Unfortunately, we’ve seen a number of online poker cheating incidents lately, and some of the biggest names in the game are involved. So without further delay, here is a look at the major online poker scandals, and a description of what went down in each instance.
Jose Macedo (superuser scandal) – Jose “Girah” Macedo, who was once labeled the Portuguese Prodigy, was caught in an elaborate cheating scam where he referred unsuspecting friends to a supposed fish named “sauron1989.” Little did anybody know that Macedo was actually playing as sauron1989. He then asked his friends if he could view the match via Skype’s shared screen feature (to share poker tips), which they obliged to since it was unknown that he was also sauron1989. This gave Macedo access to his opponents hole cards, and essentially made him a superuser.
Haseeb “Dogishead” Qureshi (chip dumping) – Qureshi, who is Macedo’s poker friend, engaged in chip dumping, which involves intentionally playing hands bad so another player at the table can scoop up the chips. In this instance, Qureshi found chip dumping as the easiest way to deliver Macedo $100k since he backed the Portuguese Prodigy. However, this also enabled Macedo to win a Lock Poker challenge, and the victory was later rescinded after Lock discovered what happened. Qureshi has since quit online poker in light of the most recent Macedo scandal (they had close ties, Qureshi’s name is officially ruined).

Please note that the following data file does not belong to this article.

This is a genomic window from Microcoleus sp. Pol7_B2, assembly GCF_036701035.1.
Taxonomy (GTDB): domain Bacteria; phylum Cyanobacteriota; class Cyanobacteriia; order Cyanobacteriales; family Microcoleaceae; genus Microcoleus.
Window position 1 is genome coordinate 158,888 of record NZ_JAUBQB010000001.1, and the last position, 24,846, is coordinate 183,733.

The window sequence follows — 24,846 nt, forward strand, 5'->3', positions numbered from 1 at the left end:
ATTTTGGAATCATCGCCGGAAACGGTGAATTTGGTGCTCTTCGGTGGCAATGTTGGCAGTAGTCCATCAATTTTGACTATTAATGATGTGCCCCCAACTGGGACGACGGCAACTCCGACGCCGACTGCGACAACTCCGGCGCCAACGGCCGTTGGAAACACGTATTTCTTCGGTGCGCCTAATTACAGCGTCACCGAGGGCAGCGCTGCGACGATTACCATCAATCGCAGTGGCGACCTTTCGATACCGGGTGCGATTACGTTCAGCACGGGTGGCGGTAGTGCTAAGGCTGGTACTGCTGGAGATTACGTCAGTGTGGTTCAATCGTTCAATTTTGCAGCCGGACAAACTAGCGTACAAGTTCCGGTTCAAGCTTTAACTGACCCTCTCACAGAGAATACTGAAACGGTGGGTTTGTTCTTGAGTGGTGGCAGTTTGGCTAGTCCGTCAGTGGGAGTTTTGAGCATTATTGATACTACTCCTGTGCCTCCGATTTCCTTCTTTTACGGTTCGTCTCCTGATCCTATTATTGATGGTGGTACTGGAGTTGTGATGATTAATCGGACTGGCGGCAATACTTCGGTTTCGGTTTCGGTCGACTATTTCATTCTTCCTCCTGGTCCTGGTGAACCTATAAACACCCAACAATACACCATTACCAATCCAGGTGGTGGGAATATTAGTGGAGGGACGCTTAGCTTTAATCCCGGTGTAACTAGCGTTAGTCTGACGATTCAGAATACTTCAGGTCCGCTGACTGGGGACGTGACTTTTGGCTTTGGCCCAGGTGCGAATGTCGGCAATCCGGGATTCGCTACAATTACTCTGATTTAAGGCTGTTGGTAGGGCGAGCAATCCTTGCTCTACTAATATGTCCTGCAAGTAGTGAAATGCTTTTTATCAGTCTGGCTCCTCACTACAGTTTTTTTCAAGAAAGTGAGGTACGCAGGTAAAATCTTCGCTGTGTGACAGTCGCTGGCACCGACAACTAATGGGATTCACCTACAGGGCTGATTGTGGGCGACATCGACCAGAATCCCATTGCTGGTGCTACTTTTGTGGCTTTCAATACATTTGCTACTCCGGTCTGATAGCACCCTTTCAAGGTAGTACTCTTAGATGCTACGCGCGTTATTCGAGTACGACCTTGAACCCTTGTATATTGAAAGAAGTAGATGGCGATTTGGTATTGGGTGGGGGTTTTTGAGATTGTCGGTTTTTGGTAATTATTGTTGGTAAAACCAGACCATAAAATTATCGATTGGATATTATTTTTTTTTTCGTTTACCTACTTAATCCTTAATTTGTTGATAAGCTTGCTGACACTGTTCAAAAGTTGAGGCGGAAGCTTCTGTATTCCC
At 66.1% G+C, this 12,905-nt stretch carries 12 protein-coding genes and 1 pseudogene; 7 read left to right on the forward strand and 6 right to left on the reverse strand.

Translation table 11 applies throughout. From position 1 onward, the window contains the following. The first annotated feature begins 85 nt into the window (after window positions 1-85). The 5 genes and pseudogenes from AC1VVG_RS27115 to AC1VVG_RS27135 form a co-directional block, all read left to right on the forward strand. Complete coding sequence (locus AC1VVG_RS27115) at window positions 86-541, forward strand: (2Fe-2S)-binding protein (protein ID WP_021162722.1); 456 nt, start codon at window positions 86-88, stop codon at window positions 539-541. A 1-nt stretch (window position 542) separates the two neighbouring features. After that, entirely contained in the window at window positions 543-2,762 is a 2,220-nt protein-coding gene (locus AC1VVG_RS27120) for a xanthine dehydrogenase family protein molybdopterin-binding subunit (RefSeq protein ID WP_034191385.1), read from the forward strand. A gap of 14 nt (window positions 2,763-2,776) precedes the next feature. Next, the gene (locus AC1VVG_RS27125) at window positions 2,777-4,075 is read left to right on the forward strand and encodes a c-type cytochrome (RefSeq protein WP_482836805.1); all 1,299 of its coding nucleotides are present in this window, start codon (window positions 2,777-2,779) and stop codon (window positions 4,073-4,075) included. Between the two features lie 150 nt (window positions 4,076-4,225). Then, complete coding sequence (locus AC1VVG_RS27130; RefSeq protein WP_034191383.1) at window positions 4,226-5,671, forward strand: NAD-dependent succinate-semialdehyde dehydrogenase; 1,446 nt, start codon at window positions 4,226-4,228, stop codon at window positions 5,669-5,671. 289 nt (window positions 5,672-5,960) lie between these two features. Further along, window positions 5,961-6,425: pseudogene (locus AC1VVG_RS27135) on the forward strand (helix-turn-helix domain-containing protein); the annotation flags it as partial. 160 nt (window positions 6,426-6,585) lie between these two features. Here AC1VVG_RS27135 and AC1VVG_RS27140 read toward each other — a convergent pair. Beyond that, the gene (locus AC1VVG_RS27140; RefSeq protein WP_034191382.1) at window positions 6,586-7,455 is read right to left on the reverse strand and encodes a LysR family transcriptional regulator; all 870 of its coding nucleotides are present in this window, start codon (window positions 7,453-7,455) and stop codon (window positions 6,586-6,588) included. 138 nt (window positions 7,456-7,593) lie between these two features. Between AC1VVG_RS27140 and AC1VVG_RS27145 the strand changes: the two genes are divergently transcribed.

Dan “Jungleman12” Cates (multi-accounting) – Cates was also linked to both Qureshi and Macedo, and he recently admitted to playing on three of Macedo’s online poker accounts. In an interview, Cates lied about not being involved in multi-accounting, but later admitted to playing through Macedo’s accounts in several $25/$50 PLO sessions.
David “Chino” Rheems (not paying money back) – Rheems has no connection to the aforementioned players, but he’s still earned a bad rap by borrowing money from players, and not paying it back afterward. At one point, Rheems was said to owe Will Molson, Tom Dwan, Joseph Cheong and Ben Lamb over $200k collectively. After winning the first Epic Poker League event, Rheems reportedly started paying people back with his $1 million in winnings.